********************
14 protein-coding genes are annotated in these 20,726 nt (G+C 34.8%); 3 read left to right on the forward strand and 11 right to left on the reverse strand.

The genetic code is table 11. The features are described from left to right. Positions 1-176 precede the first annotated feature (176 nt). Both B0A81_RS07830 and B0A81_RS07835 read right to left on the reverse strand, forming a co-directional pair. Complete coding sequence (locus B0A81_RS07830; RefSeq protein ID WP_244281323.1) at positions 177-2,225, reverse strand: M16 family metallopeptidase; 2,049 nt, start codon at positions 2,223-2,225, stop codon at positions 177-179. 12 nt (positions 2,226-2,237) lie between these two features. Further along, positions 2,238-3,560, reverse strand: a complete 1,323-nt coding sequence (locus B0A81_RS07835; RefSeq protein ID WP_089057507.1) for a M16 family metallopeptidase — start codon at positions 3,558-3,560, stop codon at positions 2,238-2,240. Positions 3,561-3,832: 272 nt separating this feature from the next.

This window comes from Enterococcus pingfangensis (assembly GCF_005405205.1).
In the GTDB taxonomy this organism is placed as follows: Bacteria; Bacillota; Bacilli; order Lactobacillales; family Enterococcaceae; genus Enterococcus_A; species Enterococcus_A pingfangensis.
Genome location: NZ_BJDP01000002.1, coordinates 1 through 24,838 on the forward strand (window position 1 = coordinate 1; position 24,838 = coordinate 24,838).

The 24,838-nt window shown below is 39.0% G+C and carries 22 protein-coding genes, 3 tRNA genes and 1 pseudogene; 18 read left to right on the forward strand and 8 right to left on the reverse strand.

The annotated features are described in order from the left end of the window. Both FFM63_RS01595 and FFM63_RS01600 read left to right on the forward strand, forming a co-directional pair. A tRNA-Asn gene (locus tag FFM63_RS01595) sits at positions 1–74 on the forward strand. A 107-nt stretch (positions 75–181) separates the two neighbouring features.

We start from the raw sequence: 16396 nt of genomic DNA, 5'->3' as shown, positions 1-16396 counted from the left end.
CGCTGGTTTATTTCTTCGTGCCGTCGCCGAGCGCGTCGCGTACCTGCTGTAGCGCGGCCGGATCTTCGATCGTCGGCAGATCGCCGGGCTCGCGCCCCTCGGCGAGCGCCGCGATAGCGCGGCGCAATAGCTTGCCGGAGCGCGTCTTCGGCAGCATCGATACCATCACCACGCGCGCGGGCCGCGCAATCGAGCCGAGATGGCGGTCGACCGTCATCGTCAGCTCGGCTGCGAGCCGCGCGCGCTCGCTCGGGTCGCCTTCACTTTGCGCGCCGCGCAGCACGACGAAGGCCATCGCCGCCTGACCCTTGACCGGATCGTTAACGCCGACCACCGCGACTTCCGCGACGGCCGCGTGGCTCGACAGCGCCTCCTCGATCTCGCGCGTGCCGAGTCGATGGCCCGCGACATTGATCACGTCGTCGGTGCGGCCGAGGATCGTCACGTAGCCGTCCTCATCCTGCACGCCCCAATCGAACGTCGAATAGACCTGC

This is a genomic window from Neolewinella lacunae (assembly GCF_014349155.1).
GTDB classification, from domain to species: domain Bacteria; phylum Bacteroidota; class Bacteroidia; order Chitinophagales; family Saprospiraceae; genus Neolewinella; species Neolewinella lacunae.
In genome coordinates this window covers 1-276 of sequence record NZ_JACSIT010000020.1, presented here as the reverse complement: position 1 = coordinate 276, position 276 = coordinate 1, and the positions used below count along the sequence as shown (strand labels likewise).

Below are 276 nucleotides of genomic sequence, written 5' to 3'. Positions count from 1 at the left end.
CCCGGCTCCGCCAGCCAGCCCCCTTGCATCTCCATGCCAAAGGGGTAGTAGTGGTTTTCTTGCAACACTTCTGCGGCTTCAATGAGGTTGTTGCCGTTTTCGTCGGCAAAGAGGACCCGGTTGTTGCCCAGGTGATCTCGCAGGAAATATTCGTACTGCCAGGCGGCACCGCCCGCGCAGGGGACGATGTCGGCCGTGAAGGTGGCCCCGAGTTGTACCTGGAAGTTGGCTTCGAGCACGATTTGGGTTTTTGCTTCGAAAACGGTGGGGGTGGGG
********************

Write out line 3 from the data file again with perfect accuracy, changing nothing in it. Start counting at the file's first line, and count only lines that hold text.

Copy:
This window comes from Enterococcus pingfangensis (assembly GCF_005405205.1).